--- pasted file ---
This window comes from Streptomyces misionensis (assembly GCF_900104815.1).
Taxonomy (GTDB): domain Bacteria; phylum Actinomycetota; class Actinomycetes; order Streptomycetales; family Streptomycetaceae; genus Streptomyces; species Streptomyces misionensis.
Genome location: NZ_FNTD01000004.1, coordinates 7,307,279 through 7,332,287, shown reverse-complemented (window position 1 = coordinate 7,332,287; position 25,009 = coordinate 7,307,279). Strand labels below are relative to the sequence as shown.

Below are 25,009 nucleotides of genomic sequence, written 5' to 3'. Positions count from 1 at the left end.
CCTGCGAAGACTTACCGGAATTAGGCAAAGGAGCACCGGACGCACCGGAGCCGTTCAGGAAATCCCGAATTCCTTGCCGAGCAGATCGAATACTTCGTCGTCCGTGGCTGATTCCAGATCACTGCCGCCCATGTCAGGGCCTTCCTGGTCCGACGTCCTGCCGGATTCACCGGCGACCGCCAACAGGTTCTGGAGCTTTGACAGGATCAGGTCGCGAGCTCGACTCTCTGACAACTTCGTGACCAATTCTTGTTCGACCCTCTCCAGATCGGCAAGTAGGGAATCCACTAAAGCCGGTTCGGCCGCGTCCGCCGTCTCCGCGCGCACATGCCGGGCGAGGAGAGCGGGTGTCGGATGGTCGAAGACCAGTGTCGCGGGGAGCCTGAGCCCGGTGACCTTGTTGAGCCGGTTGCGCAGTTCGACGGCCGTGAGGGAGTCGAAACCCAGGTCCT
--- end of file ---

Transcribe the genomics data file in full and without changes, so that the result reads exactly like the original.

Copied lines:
This window comes from Streptomyces misionensis (assembly GCF_900104815.1).
Taxonomy (GTDB): domain Bacteria; phylum Actinomycetota; class Actinomycetes; order Streptomycetales; family Streptomycetaceae; genus Streptomyces; species Streptomyces misionensis.
Genome location: NZ_FNTD01000004.1, coordinates 7,307,279 through 7,332,287, shown reverse-complemented (window position 1 = coordinate 7,332,287; position 25,009 = coordinate 7,307,279). Strand labels below are relative to the sequence as shown.

Below are 25,009 nucleotides of genomic sequence, written 5' to 3'. Positions count from 1 at the left end.
CCTGCGAAGACTTACCGGAATTAGGCAAAGGAGCACCGGACGCACCGGAGCCGTTCAGGAAATCCCGAATTCCTTGCCGAGCAGATCGAATACTTCGTCGTCCGTGGCTGATTCCAGATCACTGCCGCCCATGTCAGGGCCTTCCTGGTCCGACGTCCTGCCGGATTCACCGGCGACCGCCAACAGGTTCTGGAGCTTTGACAGGATCAGGTCGCGAGCTCGACTCTCTGACAACTTCGTGACCAATTCTTGTTCGACCCTCTCCAGATCGGCAAGTAGGGAATCCACTAAAGCCGGTTCGGCCGCGTCCGCCGTCTCCGCGCGCACATGCCGGGCGAGGAGAGCGGGTGTCGGATGGTCGAAGACCAGTGTCGCGGGGAGCCTGAGCCCGGTGACCTTGTTGAGCCGGTTGCGCAGTTCGACGGCCGTGAGGGAGTCGAAACCCAGGTCCT